County government is unique since you are really close to the people who need our services. We have a whole range of services from Human services that include Behavioral Health, Children and Youth, Aging, Suicide prevention, Drug and Alcohol programs and more. We have several law enforcement agencies, we interact with the court systems at many levels, veterans programs, community development and industrial development. We work hand in hand with dozens of community based non-profits to make sure the safety net is well managed and tended to. With the recent opiod crisis, even rural communities like ours need dedicated programs.
Our interests cover infrastructure like water, sewage, roads, broadband, airports, transportation, and we coordinate with state and federal aencies to try and solve county and local problems. Our county has a prison that the Commissioners help to operate as board members, housing for lower income people, Westmoreland Manor which offers senior medical care and living and a Juvenile center where we help to reintegrate troubled youth back to society.
Our education efforts include the County Community College, advance technical centers at all levels, high tech learning centers, and interaction with all of the major schools as a resource. Our partnerships also include tourism development in the beautiful mountains and valleys that we call home.
Managing such a complex set of needs is not always easy. It was less easy during the pandemic. I am very proud of the three Commissioners of Westmoreland County that stepped up to the plate during the crisis. Not a single agency under their areas of responsibilities failed to meet the stated goals of supporting their areas of responsibility. The challenges for resources were made especially complex by the national problems of supply chain issues and employment. These leaders kept on working through it all.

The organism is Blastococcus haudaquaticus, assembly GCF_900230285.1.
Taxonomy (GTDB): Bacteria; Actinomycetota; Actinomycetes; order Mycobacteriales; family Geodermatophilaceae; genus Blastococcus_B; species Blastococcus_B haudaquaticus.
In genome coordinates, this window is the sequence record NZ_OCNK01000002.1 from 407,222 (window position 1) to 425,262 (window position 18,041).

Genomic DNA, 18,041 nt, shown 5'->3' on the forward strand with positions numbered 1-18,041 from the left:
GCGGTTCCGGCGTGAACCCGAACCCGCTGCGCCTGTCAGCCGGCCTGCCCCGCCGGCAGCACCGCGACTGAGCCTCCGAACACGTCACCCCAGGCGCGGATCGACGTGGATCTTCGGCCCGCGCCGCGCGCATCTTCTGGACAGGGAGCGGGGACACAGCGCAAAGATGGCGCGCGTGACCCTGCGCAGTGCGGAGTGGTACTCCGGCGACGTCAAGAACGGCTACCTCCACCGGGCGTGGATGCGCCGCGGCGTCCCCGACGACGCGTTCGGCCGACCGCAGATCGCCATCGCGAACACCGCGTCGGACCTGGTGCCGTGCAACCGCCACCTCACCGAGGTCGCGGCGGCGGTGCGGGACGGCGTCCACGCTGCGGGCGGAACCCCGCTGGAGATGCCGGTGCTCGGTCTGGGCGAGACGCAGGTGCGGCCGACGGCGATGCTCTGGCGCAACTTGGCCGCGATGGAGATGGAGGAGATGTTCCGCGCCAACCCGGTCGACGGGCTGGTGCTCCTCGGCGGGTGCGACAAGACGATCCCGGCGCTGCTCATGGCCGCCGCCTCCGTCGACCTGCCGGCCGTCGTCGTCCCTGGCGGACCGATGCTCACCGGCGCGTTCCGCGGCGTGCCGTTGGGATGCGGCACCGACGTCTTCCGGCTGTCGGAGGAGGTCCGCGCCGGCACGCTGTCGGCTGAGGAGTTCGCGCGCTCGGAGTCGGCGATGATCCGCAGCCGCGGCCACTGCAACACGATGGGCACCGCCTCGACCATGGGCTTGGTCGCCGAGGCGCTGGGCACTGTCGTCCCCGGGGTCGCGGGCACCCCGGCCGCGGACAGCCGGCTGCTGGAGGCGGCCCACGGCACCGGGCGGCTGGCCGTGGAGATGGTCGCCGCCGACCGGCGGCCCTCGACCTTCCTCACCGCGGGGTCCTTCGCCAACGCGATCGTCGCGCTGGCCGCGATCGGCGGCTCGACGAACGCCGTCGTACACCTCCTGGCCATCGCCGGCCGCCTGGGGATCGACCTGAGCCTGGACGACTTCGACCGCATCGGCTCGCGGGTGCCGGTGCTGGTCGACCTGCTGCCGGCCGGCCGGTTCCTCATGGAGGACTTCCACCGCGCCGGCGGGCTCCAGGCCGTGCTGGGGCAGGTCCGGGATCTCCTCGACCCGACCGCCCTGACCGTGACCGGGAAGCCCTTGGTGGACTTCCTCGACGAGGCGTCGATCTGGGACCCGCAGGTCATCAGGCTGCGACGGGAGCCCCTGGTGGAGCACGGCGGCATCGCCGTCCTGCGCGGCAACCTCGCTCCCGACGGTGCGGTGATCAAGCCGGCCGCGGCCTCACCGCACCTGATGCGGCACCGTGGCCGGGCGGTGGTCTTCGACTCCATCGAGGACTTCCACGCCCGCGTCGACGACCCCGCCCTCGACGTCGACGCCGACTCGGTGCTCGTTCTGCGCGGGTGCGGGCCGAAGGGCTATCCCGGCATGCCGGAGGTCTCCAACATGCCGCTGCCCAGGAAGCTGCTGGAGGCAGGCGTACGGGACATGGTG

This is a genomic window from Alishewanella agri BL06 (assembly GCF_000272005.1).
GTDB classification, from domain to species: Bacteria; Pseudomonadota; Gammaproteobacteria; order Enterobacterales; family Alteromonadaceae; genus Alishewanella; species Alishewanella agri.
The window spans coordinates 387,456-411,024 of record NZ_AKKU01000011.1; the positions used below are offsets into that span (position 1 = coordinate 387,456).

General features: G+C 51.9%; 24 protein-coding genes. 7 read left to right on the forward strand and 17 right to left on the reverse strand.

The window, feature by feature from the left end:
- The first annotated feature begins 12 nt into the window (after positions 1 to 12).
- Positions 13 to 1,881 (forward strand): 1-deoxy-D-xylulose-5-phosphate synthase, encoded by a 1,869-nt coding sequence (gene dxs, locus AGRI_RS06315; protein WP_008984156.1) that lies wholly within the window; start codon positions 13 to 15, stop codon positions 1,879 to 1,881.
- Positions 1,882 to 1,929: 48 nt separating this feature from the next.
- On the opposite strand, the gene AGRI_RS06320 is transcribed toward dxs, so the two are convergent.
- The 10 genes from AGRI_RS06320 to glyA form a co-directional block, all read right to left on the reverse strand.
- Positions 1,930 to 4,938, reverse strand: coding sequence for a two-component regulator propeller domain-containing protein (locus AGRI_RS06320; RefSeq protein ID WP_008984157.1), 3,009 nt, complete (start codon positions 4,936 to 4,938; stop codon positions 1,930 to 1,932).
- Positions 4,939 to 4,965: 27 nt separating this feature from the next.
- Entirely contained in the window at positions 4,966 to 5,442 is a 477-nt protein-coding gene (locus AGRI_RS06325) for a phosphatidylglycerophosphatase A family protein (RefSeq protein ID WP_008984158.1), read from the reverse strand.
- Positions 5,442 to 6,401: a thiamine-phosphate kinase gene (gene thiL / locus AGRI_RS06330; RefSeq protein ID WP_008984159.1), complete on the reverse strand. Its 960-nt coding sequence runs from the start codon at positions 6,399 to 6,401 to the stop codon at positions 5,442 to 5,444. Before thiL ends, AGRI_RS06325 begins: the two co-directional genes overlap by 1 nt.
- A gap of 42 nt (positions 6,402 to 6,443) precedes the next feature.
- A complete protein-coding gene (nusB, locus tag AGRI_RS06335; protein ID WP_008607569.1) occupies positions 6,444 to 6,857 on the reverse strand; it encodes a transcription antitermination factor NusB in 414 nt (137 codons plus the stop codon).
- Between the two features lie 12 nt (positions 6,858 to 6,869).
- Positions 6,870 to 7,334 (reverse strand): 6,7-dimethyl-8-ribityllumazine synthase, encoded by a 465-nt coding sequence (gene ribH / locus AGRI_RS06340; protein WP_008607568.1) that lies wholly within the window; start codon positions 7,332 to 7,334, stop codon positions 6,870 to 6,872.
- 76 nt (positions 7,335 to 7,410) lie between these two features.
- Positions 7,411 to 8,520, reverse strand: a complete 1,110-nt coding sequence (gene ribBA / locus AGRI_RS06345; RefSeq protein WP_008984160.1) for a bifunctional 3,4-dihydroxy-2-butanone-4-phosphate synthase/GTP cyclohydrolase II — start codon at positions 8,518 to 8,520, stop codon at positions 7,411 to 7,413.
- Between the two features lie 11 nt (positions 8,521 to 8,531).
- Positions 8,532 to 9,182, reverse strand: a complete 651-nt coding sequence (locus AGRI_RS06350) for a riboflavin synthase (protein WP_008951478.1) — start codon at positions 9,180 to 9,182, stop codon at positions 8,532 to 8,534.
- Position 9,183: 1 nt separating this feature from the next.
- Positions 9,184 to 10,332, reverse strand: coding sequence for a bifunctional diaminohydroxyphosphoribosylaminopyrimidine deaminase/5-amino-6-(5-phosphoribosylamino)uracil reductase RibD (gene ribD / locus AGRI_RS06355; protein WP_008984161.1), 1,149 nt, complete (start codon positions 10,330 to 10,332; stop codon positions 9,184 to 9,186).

I am especially thankful for Commissioner Sean Kertes (Chairman) and Commissioner Gina Cerelli Thrasher for their focus on what is best for this community. Along with Commssioner Douglas Chew and our amazing staffs, they bring the highest level of ethics and trust in appropriately managing the people’s business.
I don’t know exactly what the next year will bring.
I will continue to serve as long as I am needed. On a personal note, I can say that I have never loved a job more in my life. I am grateful to the Navy and all those that helped teach me along the way to prepare me for just this moment. While I miss retirement, I have never looked forward to doing something as much as this position and responsibility.
But it is an election year.
And every election year I am reminded about how short people’s attention spans are. The losers from previous elections are already sharpening their claws and spewing lies. It is the part of the work that makes me sad but determined at the same time. My position is appointed and I will be happy if the people in office at this time have a chance to continue the work they have started. I just hope enough voters are willing to see the truth and understand how blessed they were to have solid leadership that kept the county afloat during some really challenging times.
Thanks for your patience if you have made it this far.
I am grateful for your visits. As of today, there have been close to 771,000 views of the blog.There have been a total of 1122 stories posted with 114 this year alone. I really appreciate it when you give feedback and indicate whether you got something from the blog.
One last thing,
Our county is going to celebrate the 250th anniversary of its founding this year. Westmoreland County was at the heart of the freedom and independence movement that we call a Republic.
I hope to share some of those stories in the coming year. There is much to reflect on and be proud of.
God Bless you and Have an Amazing 2023.